Minutes after the announcement of North Korean leader Kim Jong-Il’s death, the world leaders were on alert on Monday urging Pyongyang to engage with the global community.
The United States swiftly closed ranks with its ally South Korea, as President Barack Obama called his close friend President Lee Myung-Bak of South Korea at midnight on the U.S. east coast, as Washington and its regional allies digested the death of the Stalinist state's volatile 69-year-old leader.
"The President reaffirmed the United States' strong commitment to the stability of the Korean peninsula and the security of our close ally, the Republic of Korea," the White House said in a statement.
South Korea ordered its military on emergency alert and increased border air surveillance.
Seoul also asked its U.S. ally, which stations 28,500 troops in the South, to step up surveillance by planes and satellites, a JCS spokesman said.
No unusual activity had been observed from the North, officials said.
President Lee ordered all government officials on emergency response status, meaning they are restricted from taking leave or traveling.
Kim's death came as North Korea and the United States were making tentative efforts to restart stalled six-nation talks on the North's nuclear program.
Nuclear envoys from Washington and Pyongyang met in New York in July and in Geneva in October, but reported no breakthrough. South Korea's Yonhap news agency said that a third meeting could have taken place soon.
Meanwhile, Japan called an emergency security meeting to formulate its reaction to news of the death of Kim.
Japanese Prime Minister Yoshihiko Noda cancelled a speech and rushed back to his office where he held a meeting of senior ministers.
"I am aware that the report has been made. I have instructed that the facts be checked," he told reporters after returning to his office.
He said he had ordered officials to beef up intelligence-gathering on North Korea, to work closely with the United States, China and South Korea, and to prepare for further unexpected developments.
U.N. Secretary General Ban Ki-moon was among world leaders put on alert over the death of Kim Jong-Il, officials said.
"The secretary general is aware but of the reports but we don't have an immediate reaction," U.N. spokesman Martin Nesirky told Agence France Presse.
The United Nations has been desperately trying to raise international funds to provide food for North Korea. It appealed for $218 million dollars this year but less than 20 percent has been raised.
Ban, who is from South Korea, has in turn regularly expressed concern at the deadlock in international talks on the North's nuclear arms program. He said last week that the mood on the Korean peninsula was almost "frozen".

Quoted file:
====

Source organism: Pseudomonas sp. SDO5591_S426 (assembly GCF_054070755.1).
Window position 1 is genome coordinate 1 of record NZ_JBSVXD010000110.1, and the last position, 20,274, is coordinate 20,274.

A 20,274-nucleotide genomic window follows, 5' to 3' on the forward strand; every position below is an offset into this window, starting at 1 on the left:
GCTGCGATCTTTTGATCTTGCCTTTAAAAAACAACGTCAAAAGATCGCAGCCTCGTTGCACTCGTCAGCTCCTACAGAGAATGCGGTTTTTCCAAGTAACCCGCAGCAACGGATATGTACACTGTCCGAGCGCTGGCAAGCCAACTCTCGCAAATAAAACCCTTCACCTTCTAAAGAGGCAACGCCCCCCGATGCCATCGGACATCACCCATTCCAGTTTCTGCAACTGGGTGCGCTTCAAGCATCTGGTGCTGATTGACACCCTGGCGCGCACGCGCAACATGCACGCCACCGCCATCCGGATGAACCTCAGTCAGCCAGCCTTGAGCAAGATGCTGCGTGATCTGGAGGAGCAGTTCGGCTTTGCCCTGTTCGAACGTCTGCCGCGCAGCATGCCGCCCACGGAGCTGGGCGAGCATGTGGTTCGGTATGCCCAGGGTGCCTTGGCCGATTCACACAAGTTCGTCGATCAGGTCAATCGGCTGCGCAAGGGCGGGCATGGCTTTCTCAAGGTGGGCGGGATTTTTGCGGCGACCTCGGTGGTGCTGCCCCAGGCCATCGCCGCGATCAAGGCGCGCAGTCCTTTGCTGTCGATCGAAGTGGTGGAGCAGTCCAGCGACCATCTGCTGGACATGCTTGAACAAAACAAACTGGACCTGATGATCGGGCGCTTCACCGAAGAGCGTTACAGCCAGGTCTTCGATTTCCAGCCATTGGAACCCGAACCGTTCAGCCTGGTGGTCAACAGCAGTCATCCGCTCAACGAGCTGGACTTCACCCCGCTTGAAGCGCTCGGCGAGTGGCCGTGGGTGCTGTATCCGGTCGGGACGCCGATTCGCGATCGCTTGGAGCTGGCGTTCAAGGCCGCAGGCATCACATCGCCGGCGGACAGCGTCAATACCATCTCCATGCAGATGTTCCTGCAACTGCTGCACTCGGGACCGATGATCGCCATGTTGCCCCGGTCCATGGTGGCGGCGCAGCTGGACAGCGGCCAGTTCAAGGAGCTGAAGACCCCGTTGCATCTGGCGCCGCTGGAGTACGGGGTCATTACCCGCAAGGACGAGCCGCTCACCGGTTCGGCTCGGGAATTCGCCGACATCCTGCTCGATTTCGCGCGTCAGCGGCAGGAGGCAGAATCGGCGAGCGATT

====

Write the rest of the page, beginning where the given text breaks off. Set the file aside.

Australia also said it was critical governments exercised calm and restraint after the death announcement.
Australian Foreign Minister Kevin Rudd said nuclear North Korea was the single most armed military zone anywhere in the world and it was at a critical juncture.
"Two critical points need to be emphasized at this important time," he said.
"The first is that all governments, including the government of North Korea, should at this time be exercising maximum calm and restraint both in terms of what they do and in their diplomatic signaling.”
Rudd said Canberra would remain in close contact with allies the region in the days and weeks ahead, with the leadership transition "uncertain".
Kim's youngest son Kim Jong-Un, who Rudd said was 28, is seen as the heir apparent.
China offered its "deep condolences" on the death of the North Korean leader Kim Jong Il, a foreign ministry spokesman said.
"We are shocked to learn that DPRK top leader comrade Kim Jong Il passed away and we hereby express our deep condolences on his demise and send sincere regards to the DPRK people," foreign ministry spokesman Liu Weimin said.
China is a neighbor and close ally of the isolated Stalinist state, whose official media announced on Monday that its leader had died of a heart attack at the age of 69 and that his son, Kim Jong-Un, would succeed him.
Analysts said his death would be a source of concern to stability-obsessed leaders in Beijing who would be anxious that Kim Jong-Un has not had enough time to secure control over the country's government and military.
Britain said Monday the death of Kim could be a "turning point" for the isolated nation and urged his successor to engage with the international community.
"The people of North Korea are in official mourning after the death of Kim Jong-Il. We understand this is a difficult time for them," said Foreign Secretary William Hague in a statement.
"This could be a turning point for North Korea.
"We hope that their new leadership will recognize that engagement with the international community offers the best prospect of improving the lives of ordinary North Korean people."
He also urged the nuclear-armed, famine-ridden state "to work for peace and security in the region and take the steps necessary to allow the resumption of the Six Party Talks on denuclearization of the Korean Peninsula".
|Copyright © 2012 Naharnet.com. All Rights Reserved.||http://www.naharnet.com/stories/en/23740|